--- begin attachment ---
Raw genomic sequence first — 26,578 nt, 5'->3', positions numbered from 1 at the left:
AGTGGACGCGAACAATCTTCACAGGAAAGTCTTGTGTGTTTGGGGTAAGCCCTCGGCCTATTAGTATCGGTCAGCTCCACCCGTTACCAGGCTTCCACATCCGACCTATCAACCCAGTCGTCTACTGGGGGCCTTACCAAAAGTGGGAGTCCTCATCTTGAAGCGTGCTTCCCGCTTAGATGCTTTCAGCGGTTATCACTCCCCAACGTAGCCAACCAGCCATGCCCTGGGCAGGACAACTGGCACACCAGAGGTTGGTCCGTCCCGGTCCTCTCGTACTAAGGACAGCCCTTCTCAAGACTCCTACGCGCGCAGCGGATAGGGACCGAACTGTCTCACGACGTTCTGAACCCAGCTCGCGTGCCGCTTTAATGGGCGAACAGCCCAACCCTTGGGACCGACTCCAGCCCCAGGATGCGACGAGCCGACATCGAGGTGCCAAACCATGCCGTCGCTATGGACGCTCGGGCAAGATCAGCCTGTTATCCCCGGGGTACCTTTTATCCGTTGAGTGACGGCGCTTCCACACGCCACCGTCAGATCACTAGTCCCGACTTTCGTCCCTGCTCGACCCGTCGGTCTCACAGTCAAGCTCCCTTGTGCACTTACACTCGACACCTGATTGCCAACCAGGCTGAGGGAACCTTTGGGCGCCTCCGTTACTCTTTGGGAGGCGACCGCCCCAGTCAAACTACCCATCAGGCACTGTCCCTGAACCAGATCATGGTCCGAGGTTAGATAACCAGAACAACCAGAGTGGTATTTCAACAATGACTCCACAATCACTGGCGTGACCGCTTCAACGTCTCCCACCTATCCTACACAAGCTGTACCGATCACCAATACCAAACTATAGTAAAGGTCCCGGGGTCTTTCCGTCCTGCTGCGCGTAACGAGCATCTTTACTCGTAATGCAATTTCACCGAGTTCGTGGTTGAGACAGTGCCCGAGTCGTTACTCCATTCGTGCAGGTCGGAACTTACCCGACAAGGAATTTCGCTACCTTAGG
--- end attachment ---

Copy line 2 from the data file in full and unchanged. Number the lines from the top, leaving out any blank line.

AGTGGACGCGAACAATCTTCACAGGAAAGTCTTGTGTGTTTGGGGTAAGCCCTCGGCCTATTAGTATCGGTCAGCTCCACCCGTTACCAGGCTTCCACATCCGACCTATCAACCCAGTCGTCTACTGGGGGCCTTACCAAAAGTGGGAGTCCTCATCTTGAAGCGTGCTTCCCGCTTAGATGCTTTCAGCGGTTATCACTCCCCAACGTAGCCAACCAGCCATGCCCTGGGCAGGACAACTGGCACACCAGAGGTTGGTCCGTCCCGGTCCTCTCGTACTAAGGACAGCCCTTCTCAAGACTCCTACGCGCGCAGCGGATAGGGACCGAACTGTCTCACGACGTTCTGAACCCAGCTCGCGTGCCGCTTTAATGGGCGAACAGCCCAACCCTTGGGACCGACTCCAGCCCCAGGATGCGACGAGCCGACATCGAGGTGCCAAACCATGCCGTCGCTATGGACGCTCGGGCAAGATCAGCCTGTTATCCCCGGGGTACCTTTTATCCGTTGAGTGACGGCGCTTCCACACGCCACCGTCAGATCACTAGTCCCGACTTTCGTCCCTGCTCGACCCGTCGGTCTCACAGTCAAGCTCCCTTGTGCACTTACACTCGACACCTGATTGCCAACCAGGCTGAGGGAACCTTTGGGCGCCTCCGTTACTCTTTGGGAGGCGACCGCCCCAGTCAAACTACCCATCAGGCACTGTCCCTGAACCAGATCATGGTCCGAGGTTAGATAACCAGAACAACCAGAGTGGTATTTCAACAATGACTCCACAATCACTGGCGTGACCGCTTCAACGTCTCCCACCTATCCTACACAAGCTGTACCGATCACCAATACCAAACTATAGTAAAGGTCCCGGGGTCTTTCCGTCCTGCTGCGCGTAACGAGCATCTTTACTCGTAATGCAATTTCACCGAGTTCGTGGTTGAGACAGTGCCCGAGTCGTTACTCCATTCGTGCAGGTCGGAACTTACCCGACAAGGAATTTCGCTACCTTAGG